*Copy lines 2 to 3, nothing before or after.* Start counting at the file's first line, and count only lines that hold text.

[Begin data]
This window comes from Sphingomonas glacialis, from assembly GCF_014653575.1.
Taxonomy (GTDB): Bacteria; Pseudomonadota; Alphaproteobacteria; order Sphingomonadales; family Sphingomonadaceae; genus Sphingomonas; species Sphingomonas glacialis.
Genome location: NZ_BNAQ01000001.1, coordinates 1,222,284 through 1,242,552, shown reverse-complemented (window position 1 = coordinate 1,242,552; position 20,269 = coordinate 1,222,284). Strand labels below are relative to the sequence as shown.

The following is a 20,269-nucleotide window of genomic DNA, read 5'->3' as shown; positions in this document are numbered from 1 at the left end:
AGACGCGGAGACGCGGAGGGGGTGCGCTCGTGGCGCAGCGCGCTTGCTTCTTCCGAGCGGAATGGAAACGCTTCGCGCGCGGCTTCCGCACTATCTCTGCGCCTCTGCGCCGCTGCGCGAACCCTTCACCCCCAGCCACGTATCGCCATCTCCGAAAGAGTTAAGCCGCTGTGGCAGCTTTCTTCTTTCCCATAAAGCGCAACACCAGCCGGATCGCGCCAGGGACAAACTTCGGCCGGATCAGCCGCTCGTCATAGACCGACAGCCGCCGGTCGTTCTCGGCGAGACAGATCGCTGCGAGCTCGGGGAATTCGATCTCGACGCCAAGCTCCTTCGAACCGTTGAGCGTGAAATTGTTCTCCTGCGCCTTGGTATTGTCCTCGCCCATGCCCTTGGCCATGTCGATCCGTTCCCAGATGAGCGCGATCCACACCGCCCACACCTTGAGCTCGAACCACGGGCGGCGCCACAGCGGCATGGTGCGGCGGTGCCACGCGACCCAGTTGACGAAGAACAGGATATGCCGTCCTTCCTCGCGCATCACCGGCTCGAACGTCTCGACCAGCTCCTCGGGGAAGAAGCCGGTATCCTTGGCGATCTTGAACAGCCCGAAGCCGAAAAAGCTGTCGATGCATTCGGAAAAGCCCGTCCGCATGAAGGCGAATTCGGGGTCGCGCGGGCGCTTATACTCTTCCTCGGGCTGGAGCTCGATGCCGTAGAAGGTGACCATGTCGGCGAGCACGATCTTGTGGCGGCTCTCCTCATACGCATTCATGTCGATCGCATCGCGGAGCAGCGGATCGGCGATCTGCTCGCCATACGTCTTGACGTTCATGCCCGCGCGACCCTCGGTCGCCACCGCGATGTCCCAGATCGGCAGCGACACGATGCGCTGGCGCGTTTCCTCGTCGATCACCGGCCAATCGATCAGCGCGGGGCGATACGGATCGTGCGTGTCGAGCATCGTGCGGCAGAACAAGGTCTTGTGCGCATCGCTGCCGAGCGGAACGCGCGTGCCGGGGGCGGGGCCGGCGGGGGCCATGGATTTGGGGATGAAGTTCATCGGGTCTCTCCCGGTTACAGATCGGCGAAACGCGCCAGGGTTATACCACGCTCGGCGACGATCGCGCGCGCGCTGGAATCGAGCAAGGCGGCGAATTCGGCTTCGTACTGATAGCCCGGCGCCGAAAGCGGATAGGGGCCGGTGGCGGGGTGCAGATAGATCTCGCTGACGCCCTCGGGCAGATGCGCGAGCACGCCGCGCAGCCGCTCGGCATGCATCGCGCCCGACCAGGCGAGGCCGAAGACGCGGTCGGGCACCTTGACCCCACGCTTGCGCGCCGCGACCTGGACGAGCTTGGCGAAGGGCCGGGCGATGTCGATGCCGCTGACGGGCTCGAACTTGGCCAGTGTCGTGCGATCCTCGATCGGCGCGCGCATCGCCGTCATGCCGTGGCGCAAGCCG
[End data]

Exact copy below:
Taxonomy (GTDB): Bacteria; Pseudomonadota; Alphaproteobacteria; order Sphingomonadales; family Sphingomonadaceae; genus Sphingomonas; species Sphingomonas glacialis.
Genome location: NZ_BNAQ01000001.1, coordinates 1,222,284 through 1,242,552, shown reverse-complemented (window position 1 = coordinate 1,242,552; position 20,269 = coordinate 1,222,284). Strand labels below are relative to the sequence as shown.